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My Faith is Shaken
“What the Hell?” … That was what I muttered after I was finished reading FERC’s Order in answer to the La Paloma complaint (EL18 177-000) about the California market for “Resource Adequacy” (RA). The reaction was not to the decision itself, but rather to the very sloppy and dismissive way the text of the Order treated the record on file. I’m used to not always agreeing with the decisions of the Commission – even when I was on staff there. What is so disappointing are the omissions and the cursory treatment of the record. If one had the money, I contend that this could lead to a challenge in Federal Court on purely procedural grounds. Or is the Commission counting on the fact that parties will just accept their writ?
California “Exceptionalism” and Other Tragedies
I began to write last week intending to write about what the California Public Utilities Commission (CPUC) needs to do to ensure that the market is procuring sufficient “resource adequacy” (RA) capacity to ensure system reliability. However, the unfolding wild fire disaster made such commentary seem trivial at this point. There will be time to deal with the importance of RA and a recent FERC decision of dubious logic about the RA market, but not this week.
Place your bets! Place your bets!
Well, the media is certainly poised to see what will happen after the elections this November. Many are focusing on whether one, or both, Houses of Congress will change hands and what the national implications will be. As for me, I’m more interested in what is happening in Nevada regarding Question 3 and the possibility of retail choice for electricity in the Silver State.
The Loss of Independence
I’ve not written for a couple of months. July and August are supposed to be calm, quiet months. But I was busy putting together and running my first DC Roundtable for WPTF. Then I had to take my son to college and subsequently mope around the house for a couple of weeks missing him. Next, my Mom seemed on the verge on passing and then recovered after a vigil in the hospital. There was planning and running the WPTF Summer Meeting in Tahoe while, at the same time, arranging for my son’s evacuation from his college in North Carolina in advance of Hurricane Florence. But then I found myself brooding and decided to write about it.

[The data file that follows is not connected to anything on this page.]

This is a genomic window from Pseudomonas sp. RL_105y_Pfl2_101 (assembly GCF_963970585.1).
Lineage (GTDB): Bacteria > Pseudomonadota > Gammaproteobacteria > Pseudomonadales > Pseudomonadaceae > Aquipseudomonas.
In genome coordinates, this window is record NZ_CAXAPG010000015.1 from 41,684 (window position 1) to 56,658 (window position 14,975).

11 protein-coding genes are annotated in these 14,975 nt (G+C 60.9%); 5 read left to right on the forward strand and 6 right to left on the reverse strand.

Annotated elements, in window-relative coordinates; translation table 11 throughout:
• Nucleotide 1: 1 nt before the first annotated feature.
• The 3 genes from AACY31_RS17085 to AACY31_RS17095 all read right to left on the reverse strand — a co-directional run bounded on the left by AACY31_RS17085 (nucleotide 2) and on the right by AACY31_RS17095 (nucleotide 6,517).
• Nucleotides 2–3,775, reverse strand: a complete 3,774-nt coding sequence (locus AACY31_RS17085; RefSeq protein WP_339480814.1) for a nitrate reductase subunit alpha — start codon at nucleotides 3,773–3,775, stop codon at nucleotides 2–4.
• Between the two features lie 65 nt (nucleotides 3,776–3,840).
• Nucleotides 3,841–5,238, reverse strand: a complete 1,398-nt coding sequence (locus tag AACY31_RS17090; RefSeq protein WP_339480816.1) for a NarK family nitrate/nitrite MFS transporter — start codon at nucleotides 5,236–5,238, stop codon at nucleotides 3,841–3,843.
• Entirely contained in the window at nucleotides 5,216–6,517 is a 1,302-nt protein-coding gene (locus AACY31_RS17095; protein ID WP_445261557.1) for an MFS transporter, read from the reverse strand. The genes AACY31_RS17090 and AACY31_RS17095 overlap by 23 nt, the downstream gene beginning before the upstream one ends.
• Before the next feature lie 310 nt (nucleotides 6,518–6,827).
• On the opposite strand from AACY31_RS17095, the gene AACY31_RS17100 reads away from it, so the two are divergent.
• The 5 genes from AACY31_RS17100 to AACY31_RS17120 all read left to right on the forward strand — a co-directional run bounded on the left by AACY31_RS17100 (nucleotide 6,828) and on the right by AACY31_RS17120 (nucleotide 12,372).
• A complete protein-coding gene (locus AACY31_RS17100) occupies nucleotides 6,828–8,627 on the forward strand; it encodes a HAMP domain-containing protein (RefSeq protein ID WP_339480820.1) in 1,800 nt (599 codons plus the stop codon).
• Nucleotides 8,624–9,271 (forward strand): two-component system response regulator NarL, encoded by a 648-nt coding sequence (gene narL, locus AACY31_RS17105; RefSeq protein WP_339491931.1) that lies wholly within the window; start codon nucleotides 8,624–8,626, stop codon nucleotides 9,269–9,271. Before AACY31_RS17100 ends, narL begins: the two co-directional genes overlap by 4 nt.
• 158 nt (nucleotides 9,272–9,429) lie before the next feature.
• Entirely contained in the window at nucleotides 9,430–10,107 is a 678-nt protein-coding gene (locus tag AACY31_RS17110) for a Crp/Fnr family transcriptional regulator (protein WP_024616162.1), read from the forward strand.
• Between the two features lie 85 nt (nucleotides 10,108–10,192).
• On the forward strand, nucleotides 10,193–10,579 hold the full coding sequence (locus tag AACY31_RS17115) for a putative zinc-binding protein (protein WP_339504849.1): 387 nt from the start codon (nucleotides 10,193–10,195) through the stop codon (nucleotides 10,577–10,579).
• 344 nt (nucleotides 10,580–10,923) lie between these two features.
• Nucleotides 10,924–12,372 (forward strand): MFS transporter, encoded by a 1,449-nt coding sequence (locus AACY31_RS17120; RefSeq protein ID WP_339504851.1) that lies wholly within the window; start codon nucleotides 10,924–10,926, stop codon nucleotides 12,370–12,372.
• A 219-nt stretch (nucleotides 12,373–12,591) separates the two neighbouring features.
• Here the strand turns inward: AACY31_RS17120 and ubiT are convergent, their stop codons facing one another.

The PEAK Announcement
The west-wide reliability coordinator, PEAK, announced that it would begin the process of winding down its business in view of demands from some of its key members. Why, some have asked, has this come about? In some ways, it is hard to grasp as PEAK represented the first time the West had had an independent reliability coordinator with tools that gave it unparalleled visibility into the entire regional grid.
Have No Fear
This past Tuesday was Primary Elections Day in my state. The headlining race was for governor, but since my party’s nominee was running unopposed – and I like him very much – the incentives for showing up for one to vote were “just because…” Just because one is a good citizen and cares about the process. I have a son who is 18 and about to go to college. We passed the polling place and I told him I had to go home, shower, put on better clothes, and go vote.